The Cummins swap is feasible. Performance Automotive (www.transmissioncenter.com) should be able to set you up with the proper adapter so you can retain your present transmission. However, if you plan on doing a lot of highway driving, then a transmission with an overdrive may be a better choice. You might just be better off buying an engine that has the overdrive automatic along with a transfer case attached.
It’s going to be a lot of work to make everything fit, especially the intercooler if you go with a turbocharged motor. It’s also going to be expensive. Going to a non-turbo’ed engine may not gain you anything performance-wise. It will not be an inexpensive swap, and you’re taking your chances on finding a good motor. The BT6 engine is noisy, and that means it’s tiring on a long drive unless you plan on lots of floor and underhood insulation.
Yes, looking at websites and forums gets really confusing, as there are lots of different people expressing their opinions, and sometimes they may or may not be providing good information. It takes a bit of effort to weed out the good from the bad.
Before you commit to the Cummins swap you have a couple of other possibilities to think about. One is to keep your present 6.2L and take off all the military 12/24-volt crap and rewire the truck. Gale Banks (www.bankspower.com) makes a turbocharger kit for this engine that makes a real difference in performance. There’s an article on this that you can check out www.fourwheeler.com for more information. It would also be a good idea to take a look at www.thedieselpage.com; it has lots of great info.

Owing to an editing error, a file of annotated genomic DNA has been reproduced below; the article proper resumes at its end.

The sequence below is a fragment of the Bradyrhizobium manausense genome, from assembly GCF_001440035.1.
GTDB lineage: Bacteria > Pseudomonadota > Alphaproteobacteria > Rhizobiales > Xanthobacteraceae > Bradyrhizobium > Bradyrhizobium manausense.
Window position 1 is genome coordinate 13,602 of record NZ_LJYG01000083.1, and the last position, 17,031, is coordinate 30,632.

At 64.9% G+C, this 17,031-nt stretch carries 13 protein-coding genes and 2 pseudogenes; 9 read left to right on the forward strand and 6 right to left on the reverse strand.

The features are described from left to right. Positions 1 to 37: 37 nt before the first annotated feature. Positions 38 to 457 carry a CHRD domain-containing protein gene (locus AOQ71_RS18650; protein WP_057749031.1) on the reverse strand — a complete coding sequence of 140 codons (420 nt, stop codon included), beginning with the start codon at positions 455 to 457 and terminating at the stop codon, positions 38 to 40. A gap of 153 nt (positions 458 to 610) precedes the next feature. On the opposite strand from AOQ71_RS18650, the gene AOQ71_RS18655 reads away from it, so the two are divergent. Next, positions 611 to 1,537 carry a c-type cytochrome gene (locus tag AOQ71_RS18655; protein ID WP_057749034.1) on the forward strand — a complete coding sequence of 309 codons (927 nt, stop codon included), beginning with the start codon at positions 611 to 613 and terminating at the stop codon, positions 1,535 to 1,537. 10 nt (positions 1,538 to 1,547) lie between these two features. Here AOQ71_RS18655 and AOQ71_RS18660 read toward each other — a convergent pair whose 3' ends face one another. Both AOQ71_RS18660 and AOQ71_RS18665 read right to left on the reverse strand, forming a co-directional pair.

Another thought is to forget about the diesel and go with a big-block Chevy (gas) motor. The initial cost will be a lot lower, and power output would be about the same as the diesel swap. Yes, you will not get the fuel mileage, but the swap will be so much simpler. It takes a lot of miles, usually in the range of at least 100,000, to make up the difference in fuel mileage versus overall cost. Remember, oil changes in the diesel will be about double the cost, if not more, of changing the gas motor’s oil, and even fuel filters need to be changed more often and are considerably more expensive. Then there’s fuel cost. Right now in my area, diesel is almost 50 cents more per gallon than gasoline.
As to the 4.56:1 axle ratio, I think that it would be just about perfect for overall performance, both on and off the highway.
Tire clearance at full steering lock? I don’t think that the extra inch of width is a problem. A lot depends on the amount of backspacing the wheel has. You might give the guys at Off Road Design a call (970/945 7777, www.offroaddesign.com) and get their opinion on the proper amount of backspacing for clearance without the tires extending too far out the fenders. While you’re at it, look at their website for information on lift and crossover steering.
Where To Write
Address your correspondence to: Four Wheeler, 831 S. Douglas St., El Segundo, CA 90245. All letters become the property of Four Wheeler, and we reserve the right to edit them for length, accuracy, and clarity. The editorial department can also be reached through the website at www.fourwheeler.com. Due to the volume of mail, electronic and otherwise, we cannot respond to every reader, but we do read everything.